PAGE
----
The Social (in)Significance of (Interesting) Hobbies

“So, what do you do for fun?” It is THE hated question of first-meeting-at-a-bar-small-talk questions. What do you mean, what do I do for fun?

It’s been a year since graduation. Everyone needs to have hobbies now – something that I spend my free time doing that’s different from everyone else and makes me interesting.

I begin crossing them off in my head – [Reading, lame. Puzzles, sad. Writing, “oh! What do you write about?” – uh no. Shopping, high maintenance. British crime dramas (yes, specifically British), embarrassing. Yoga, along with everyone else in San Francisco, Seattle, New York. Volunteer, self-righteous. I drink, semi-alcoholic? I can’t talk intelligently about cooking or baking. Politics is not typically appropriate to talk about in any setting let alone a bar, and neither is religion (and I’ve broken both those rules before), so nope. Making something up may make this conversation more interesting, but then I could probably never talk to you again because we know how badly I’d fail at maintaining anything I made up in the long-term. And now I’m starting to think that that may not be such a bad thing.]

“So, what do you do for fun?”

“Oh, you know. I just hang around, explore the city.”

Decidedly boring. But what did you expect me to say? That I farm tulips and socialize with my pet chicken on the weekends?? Or perhaps I happen to also be an amazing artist, so I spend my free time in studio? Or I can magically afford to travel regularly to exotic locales to work on perfecting my already perfect tan?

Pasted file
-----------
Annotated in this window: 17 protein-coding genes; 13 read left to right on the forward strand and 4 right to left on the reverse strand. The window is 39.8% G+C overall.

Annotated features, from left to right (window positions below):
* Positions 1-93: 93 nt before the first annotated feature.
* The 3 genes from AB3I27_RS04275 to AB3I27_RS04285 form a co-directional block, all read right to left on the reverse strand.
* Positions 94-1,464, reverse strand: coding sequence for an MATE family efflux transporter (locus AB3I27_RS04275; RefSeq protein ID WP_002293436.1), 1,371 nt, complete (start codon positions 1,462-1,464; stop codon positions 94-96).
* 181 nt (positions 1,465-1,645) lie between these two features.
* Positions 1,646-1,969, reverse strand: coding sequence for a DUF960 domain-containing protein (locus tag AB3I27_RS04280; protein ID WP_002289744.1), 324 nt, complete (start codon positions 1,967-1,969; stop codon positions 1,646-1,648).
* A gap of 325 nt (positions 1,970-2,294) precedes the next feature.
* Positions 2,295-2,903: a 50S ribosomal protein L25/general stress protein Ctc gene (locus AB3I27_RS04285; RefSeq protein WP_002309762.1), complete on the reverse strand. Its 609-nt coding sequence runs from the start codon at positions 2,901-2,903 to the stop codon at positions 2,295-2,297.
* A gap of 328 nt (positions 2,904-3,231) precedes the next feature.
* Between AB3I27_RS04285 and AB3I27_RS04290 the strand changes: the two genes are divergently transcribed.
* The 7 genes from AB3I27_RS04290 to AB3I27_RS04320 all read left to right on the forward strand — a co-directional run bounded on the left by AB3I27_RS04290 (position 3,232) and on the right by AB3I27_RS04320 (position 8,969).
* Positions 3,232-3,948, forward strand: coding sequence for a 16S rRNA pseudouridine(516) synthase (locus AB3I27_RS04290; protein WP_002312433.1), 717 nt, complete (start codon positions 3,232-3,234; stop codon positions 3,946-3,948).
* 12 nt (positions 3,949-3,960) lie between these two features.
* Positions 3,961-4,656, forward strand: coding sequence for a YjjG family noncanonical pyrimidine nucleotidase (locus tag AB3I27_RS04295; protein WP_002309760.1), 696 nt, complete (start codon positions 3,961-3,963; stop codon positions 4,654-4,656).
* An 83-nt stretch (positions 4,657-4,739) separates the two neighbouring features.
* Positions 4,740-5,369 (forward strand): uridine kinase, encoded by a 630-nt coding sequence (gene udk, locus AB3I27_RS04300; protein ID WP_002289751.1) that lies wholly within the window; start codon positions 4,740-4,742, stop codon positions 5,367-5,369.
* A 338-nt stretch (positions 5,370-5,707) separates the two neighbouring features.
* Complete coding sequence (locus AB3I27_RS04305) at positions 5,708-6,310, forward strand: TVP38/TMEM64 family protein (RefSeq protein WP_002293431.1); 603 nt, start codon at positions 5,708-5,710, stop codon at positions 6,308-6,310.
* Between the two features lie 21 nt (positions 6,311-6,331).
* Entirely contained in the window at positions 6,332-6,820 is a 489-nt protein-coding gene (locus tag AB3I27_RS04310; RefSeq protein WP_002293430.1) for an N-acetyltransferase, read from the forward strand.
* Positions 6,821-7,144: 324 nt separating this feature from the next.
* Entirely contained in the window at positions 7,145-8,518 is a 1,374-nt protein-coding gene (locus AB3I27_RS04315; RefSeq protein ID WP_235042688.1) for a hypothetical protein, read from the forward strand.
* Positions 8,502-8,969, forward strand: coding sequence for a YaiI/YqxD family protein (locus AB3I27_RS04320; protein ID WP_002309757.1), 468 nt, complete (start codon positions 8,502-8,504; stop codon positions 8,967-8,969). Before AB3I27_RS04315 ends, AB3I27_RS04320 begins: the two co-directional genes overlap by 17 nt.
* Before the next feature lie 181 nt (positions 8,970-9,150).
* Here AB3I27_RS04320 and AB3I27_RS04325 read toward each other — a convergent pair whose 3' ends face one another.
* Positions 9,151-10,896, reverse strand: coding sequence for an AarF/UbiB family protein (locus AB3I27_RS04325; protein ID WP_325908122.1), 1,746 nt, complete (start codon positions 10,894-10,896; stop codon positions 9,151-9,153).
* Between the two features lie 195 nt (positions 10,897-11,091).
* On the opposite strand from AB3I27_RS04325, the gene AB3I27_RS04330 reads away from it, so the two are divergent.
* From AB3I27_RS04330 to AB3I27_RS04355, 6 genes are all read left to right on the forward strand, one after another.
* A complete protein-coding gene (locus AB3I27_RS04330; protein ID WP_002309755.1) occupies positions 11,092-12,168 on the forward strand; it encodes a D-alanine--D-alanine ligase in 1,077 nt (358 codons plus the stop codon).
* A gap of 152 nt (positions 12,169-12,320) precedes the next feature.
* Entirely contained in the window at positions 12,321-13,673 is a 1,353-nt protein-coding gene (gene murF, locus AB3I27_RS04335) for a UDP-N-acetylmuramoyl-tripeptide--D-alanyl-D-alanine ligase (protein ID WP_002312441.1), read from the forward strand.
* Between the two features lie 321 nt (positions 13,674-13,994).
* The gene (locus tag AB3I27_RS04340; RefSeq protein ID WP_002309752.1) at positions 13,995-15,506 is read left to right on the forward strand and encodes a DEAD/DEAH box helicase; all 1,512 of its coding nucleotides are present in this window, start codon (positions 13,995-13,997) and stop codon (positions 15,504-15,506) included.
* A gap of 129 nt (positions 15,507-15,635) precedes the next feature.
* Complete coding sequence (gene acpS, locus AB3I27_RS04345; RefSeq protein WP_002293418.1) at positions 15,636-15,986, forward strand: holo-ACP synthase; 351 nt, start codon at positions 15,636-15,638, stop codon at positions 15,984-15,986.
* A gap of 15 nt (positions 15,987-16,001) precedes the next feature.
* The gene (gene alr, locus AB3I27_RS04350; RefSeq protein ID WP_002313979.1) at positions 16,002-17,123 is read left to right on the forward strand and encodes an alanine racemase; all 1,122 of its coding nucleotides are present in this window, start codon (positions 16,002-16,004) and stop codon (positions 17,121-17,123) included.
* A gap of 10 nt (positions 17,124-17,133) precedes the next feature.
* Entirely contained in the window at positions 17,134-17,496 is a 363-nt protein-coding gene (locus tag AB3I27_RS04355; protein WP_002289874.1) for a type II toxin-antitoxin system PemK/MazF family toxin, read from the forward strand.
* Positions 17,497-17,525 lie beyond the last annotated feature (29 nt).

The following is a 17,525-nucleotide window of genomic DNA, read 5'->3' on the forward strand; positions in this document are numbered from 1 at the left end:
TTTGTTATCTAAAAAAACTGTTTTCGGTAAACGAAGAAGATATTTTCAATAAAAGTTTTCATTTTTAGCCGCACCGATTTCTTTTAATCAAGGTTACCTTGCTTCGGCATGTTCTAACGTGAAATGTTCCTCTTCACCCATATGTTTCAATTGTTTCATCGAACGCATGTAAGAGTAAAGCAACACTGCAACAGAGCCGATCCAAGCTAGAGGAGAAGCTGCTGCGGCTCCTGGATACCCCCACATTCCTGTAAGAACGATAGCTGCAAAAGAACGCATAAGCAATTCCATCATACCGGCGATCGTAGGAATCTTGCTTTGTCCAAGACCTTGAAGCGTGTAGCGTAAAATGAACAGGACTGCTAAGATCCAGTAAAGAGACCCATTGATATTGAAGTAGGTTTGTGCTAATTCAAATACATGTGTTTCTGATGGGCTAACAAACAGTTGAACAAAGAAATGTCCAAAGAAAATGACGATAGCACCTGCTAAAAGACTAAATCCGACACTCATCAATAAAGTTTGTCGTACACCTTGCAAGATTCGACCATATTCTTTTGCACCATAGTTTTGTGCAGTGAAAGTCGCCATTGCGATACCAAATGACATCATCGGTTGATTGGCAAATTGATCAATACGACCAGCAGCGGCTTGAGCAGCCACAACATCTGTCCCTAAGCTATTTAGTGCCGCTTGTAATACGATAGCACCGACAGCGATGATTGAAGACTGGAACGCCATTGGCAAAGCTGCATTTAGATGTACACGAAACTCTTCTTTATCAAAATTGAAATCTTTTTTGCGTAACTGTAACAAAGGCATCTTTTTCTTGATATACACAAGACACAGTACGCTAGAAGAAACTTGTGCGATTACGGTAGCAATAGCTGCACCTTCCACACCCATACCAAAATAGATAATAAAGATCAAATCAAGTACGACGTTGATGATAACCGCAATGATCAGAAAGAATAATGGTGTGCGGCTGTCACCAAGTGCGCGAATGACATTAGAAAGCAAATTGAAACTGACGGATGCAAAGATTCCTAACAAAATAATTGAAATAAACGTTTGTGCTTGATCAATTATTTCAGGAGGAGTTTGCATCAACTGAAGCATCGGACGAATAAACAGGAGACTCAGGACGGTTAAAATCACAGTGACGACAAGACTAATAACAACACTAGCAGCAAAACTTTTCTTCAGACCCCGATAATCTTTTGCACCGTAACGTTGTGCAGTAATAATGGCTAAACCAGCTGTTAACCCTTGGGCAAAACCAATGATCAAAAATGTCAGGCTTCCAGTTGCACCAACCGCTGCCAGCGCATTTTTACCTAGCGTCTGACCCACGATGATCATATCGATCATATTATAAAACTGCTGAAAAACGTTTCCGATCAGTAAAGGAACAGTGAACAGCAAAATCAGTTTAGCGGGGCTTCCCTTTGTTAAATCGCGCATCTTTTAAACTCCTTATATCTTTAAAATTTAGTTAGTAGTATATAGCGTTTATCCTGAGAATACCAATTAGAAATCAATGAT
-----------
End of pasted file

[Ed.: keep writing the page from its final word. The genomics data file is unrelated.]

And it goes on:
I have no more excuses in the form of – “oh, well, I’ve been busy studying this and that. I like to do this, but haven’t done it in awhile because school.” Somehow working towards the worthwhile personal goal of academic achievement lends itself to judgment less severe.

The fact of the matter is that I love my work. I spend a lot of time doing it. I also greatly enjoy spending my free time alone, probably more than the next person. I like being productive, and so spend my time (again, usually alone) working on pet projects that may or may not result in anything in particular. I like to read articles and take classes on nearly everything, but no, that does not somehow mean I could intelligently discuss Chinese art with you.

What could this someone in a bar do differently? Don’t require me to present my likes and dislikes on a silver platter, awaiting your judgment. There are plenty of other questions to answer and things to talk about that don’t require me to outline my Facebook profile of exceptional life events and ‘hobbies.’ You’re objective is to get to know me? It shouldn’t be so easy for that would only serve to relinquish the complexities that make each person intriguing. And where would the fun be in that?

So, if you want to ask me what I do for fun, don’t forget to bring me another drink.

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